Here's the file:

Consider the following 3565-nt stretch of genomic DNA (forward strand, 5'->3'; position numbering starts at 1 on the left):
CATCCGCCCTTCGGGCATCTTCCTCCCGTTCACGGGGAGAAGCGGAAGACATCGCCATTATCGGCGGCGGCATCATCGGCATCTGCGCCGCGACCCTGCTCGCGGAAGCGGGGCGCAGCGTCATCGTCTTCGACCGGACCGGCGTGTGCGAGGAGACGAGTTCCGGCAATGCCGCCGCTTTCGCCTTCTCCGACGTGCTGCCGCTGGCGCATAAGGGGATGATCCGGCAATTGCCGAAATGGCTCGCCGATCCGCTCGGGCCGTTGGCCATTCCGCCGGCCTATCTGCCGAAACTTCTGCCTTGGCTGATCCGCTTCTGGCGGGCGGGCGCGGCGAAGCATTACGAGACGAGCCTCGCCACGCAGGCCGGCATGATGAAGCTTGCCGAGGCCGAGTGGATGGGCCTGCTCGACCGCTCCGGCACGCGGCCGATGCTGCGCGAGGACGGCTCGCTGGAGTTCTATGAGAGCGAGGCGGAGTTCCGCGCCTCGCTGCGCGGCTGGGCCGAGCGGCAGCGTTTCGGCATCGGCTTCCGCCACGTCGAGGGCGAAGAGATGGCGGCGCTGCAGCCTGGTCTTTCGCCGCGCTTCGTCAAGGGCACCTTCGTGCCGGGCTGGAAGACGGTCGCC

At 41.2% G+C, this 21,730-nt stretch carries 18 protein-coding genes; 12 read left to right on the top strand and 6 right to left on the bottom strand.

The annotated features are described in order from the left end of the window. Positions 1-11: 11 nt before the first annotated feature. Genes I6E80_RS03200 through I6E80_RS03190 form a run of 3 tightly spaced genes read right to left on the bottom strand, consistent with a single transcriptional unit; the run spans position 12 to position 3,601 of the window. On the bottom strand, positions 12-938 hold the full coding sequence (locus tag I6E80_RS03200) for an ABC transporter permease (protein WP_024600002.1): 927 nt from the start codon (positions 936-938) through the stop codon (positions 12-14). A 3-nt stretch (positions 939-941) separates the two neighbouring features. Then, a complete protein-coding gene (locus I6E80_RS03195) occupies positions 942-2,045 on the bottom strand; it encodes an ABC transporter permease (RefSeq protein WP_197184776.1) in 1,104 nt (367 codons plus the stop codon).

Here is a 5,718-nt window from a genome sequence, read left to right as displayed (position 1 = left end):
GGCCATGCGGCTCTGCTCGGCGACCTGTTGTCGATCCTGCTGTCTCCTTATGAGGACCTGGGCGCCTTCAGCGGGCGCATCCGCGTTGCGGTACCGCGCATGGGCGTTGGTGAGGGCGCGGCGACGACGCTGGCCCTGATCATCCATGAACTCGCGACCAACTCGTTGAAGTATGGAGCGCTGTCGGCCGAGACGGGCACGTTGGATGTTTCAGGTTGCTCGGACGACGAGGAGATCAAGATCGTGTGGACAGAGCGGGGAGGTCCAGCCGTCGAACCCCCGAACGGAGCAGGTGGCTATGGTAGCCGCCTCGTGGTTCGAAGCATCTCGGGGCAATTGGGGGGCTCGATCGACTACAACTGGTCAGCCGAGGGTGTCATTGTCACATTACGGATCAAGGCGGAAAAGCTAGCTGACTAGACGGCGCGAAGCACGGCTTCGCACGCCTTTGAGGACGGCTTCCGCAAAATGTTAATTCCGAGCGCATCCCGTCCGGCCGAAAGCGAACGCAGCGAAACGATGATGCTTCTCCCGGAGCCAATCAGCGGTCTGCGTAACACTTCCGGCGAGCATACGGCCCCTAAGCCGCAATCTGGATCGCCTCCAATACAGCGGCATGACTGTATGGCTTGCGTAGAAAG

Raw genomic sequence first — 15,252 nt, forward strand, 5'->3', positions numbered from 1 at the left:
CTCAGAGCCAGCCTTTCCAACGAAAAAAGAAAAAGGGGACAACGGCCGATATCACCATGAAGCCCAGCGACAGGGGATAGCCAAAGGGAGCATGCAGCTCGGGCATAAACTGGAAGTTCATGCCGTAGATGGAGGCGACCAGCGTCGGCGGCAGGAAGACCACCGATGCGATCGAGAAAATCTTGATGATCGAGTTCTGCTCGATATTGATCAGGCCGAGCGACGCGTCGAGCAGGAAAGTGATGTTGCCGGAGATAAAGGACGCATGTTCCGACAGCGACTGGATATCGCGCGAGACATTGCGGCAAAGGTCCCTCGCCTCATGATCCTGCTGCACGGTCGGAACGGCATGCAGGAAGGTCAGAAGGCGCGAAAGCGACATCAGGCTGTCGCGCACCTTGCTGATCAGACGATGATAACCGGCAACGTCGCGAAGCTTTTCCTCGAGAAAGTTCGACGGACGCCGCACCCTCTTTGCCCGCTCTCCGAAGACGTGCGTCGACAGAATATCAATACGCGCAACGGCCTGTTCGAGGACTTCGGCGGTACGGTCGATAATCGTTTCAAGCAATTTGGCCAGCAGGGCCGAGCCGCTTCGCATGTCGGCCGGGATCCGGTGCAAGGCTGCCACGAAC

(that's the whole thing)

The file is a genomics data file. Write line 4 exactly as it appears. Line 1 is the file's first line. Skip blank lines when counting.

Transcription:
The annotated features are described in order from the left end of the window. Positions 1-11: 11 nt before the first annotated feature. Genes I6E80_RS03200 through I6E80_RS03190 form a run of 3 tightly spaced genes read right to left on the bottom strand, consistent with a single transcriptional unit; the run spans position 12 to position 3,601 of the window. On the bottom strand, positions 12-938 hold the full coding sequence (locus tag I6E80_RS03200) for an ABC transporter permease (protein WP_024600002.1): 927 nt from the start codon (positions 936-938) through the stop codon (positions 12-14). A 3-nt stretch (positions 939-941) separates the two neighbouring features. Then, a complete protein-coding gene (locus I6E80_RS03195) occupies positions 942-2,045 on the bottom strand; it encodes an ABC transporter permease (RefSeq protein WP_197184776.1) in 1,104 nt (367 codons plus the stop codon).